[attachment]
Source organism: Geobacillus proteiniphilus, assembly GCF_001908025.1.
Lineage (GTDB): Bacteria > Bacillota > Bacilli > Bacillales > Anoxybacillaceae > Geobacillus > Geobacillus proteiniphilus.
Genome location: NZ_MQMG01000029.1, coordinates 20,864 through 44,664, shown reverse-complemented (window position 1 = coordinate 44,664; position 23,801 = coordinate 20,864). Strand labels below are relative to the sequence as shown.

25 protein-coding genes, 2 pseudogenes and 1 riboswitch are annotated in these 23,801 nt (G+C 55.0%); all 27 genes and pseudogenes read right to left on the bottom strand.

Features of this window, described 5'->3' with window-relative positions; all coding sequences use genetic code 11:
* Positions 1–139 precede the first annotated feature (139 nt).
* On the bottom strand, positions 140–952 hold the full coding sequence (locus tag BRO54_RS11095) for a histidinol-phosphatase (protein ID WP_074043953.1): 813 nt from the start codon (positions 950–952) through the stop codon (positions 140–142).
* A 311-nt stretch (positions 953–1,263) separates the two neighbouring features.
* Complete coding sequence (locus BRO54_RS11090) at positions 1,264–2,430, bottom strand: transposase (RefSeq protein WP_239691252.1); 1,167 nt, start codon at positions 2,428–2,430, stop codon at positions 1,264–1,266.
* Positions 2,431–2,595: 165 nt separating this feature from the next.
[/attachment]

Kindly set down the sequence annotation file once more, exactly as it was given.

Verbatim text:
Source organism: Geobacillus proteiniphilus, assembly GCF_001908025.1.
Lineage (GTDB): Bacteria > Bacillota > Bacilli > Bacillales > Anoxybacillaceae > Geobacillus > Geobacillus proteiniphilus.
Genome location: NZ_MQMG01000029.1, coordinates 20,864 through 44,664, shown reverse-complemented (window position 1 = coordinate 44,664; position 23,801 = coordinate 20,864). Strand labels below are relative to the sequence as shown.

25 protein-coding genes, 2 pseudogenes and 1 riboswitch are annotated in these 23,801 nt (G+C 55.0%); all 27 genes and pseudogenes read right to left on the bottom strand.

Features of this window, described 5'->3' with window-relative positions; all coding sequences use genetic code 11:
* Positions 1–139 precede the first annotated feature (139 nt).
* On the bottom strand, positions 140–952 hold the full coding sequence (locus tag BRO54_RS11095) for a histidinol-phosphatase (protein ID WP_074043953.1): 813 nt from the start codon (positions 950–952) through the stop codon (positions 140–142).
* A 311-nt stretch (positions 953–1,263) separates the two neighbouring features.
* Complete coding sequence (locus BRO54_RS11090) at positions 1,264–2,430, bottom strand: transposase (RefSeq protein WP_239691252.1); 1,167 nt, start codon at positions 2,428–2,430, stop codon at positions 1,264–1,266.
* Positions 2,431–2,595: 165 nt separating this feature from the next.